• Some of the students recognized the lack of diversity on campus and the challenge this poses if you are the "only diverse student" in your class. There were a few reports of students not being treated respectfully in and/or outside of the classroom because of their ethnic background.
  • Students suggested the need for more staff who are bi-lingual, especially those in the Boyle Education Center.

While the College has only included information regarding diversity on its Graduate Survey for the prior two years, responses indicate that the College provides an atmosphere that fosters respect for differences (question 12), but that additional work is needed to provide opportunities to interact with individuals with different backgrounds (question 13) and prepare students to live/work in a multicultural environment (question 14):

  • An average of 83.4% of respondents indicated that COCC provides a campus environment that fosters respect for differences;
  • An average of 67.5% of respondents indicated that COCC provides meaningful opportunities to connect with those from different backgrounds;
  • An average of 69% of respondents indicated that COCC provides the skills needed to live and work in a multicultural environment.

In comparing 2008 and 2011 CCSSE results for those questions specifically related to the Diversity Committee's/Office of Diversity and Inclusion outcomes, COCC has made reasonable improvements in all areas:


2011 Results*

2008 Results*

% Increase

4s: About how often do you have serious conversations with students of a different race or ethnicity other than your own?




4t: About how often do you have serious conversations with students who differ from you in terms of their religious beliefs, political opinions or personal values?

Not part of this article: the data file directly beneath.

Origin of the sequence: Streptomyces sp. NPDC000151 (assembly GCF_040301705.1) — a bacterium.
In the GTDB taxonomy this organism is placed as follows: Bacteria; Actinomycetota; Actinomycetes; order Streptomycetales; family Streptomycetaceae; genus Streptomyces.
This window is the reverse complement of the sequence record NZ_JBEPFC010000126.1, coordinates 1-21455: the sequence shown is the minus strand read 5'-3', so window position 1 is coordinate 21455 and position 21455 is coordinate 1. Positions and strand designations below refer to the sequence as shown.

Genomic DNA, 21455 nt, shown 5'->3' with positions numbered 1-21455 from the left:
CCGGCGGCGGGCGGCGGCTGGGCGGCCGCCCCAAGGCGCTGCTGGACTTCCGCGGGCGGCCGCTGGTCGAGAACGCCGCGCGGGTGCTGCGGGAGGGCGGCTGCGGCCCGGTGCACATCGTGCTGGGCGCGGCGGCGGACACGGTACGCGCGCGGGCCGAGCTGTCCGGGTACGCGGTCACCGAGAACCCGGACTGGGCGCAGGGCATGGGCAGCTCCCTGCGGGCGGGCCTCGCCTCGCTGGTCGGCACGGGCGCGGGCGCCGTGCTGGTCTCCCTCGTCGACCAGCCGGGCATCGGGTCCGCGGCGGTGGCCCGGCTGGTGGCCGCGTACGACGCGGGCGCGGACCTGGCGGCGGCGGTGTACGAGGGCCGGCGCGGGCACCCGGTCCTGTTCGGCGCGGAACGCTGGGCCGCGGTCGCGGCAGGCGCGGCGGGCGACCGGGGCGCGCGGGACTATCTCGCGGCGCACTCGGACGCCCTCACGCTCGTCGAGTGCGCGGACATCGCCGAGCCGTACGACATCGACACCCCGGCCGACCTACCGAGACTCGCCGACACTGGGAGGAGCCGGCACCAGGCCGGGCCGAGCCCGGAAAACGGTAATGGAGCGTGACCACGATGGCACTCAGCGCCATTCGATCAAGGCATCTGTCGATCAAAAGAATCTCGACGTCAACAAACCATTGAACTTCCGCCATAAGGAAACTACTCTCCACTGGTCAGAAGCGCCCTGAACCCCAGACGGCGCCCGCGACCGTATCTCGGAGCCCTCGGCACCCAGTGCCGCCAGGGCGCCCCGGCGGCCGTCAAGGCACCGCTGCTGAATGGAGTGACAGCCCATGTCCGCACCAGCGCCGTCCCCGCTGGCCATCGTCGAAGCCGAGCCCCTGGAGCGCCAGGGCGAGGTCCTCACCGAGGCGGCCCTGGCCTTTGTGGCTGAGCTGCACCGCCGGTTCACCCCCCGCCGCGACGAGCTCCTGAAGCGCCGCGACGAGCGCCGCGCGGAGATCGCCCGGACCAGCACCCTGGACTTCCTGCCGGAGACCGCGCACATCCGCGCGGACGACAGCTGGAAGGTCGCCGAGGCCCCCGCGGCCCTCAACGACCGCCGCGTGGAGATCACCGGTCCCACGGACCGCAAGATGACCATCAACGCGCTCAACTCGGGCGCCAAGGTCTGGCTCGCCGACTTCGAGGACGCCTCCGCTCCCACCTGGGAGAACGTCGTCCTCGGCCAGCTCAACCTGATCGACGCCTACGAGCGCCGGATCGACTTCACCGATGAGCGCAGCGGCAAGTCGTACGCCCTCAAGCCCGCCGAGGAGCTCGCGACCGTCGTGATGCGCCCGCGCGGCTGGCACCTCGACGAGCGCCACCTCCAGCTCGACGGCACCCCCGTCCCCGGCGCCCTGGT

9c: How much does this college encourage contact among students from different economic, social, and racial or ethnic backgrounds?




12k: How much has your experience at this college contributed to understanding people of other racial and ethnic backgrounds?




* For those who responded with "very much" or "quite a bit".

COCC's Strategic Enrollment Management 2010-11 report and annual enrollment reports demonstrate that COCC's Latino/a student population is making strides so that student headcount aligns with College service district demographics. Area demographics show that 7.5% of the College service district is Latino/a and 3.5% identify as Native American. In 2009-10, 582 (5.7%) of credit students were Latino/a, an increase of 0.9% compared to the previous year. In 2010-11, 6.1% of credit students identified as Latino/a. In 2009-10, 269 (2.6%) of credit students were Native American, a slight decrease from the previous year. In 2010-11, 2.5 % of credit students identified as Native American. (It is important to note here that recent changes in federal ethnicity reporting requirements may make tracking student ethnicity more complex and may be affecting our Latino and Native American statistics from the last two years. Regardless, strategies we have implemented from COCC's SEM planning process are just beginning and it is anticipated that the College will see positive results in coming years.)

COCC's current structure of its human resources information system does not allow for easy compilation of employee demographics by employment category (faculty, staff, administrators, part-time, full-time, etc.) over successive years. However, current data indicates that for 2011-12, 96.9% of the workforce identified as White.

Summary of Actions Taken

Due to feedback from focus groups, a review of best practices, and our response to Board priorities and the SEM planning processes, COCC hired a .75 FTE Latino Student Program Coordinator in fall 2010 and received a grant to expand Native American Program Services in fall 2011. The Latino Student Program Coordinator's primary goal is to increase the recruitment and retention of Latino/a students. Similarly, the grant funded the expansion of Native American Program activities aimed at increasing the enrollment of Native American students at COCC. The additional programs include a summer learning institute for Native American high school students, college-success/planning workshops for high school students at Warm Springs Indian Reservation, college preparation workshops for Native American students at Madras High School, and inclusion of Native American High School students in the Oregon Leadership Institute, COCC's established Latino mentoring program.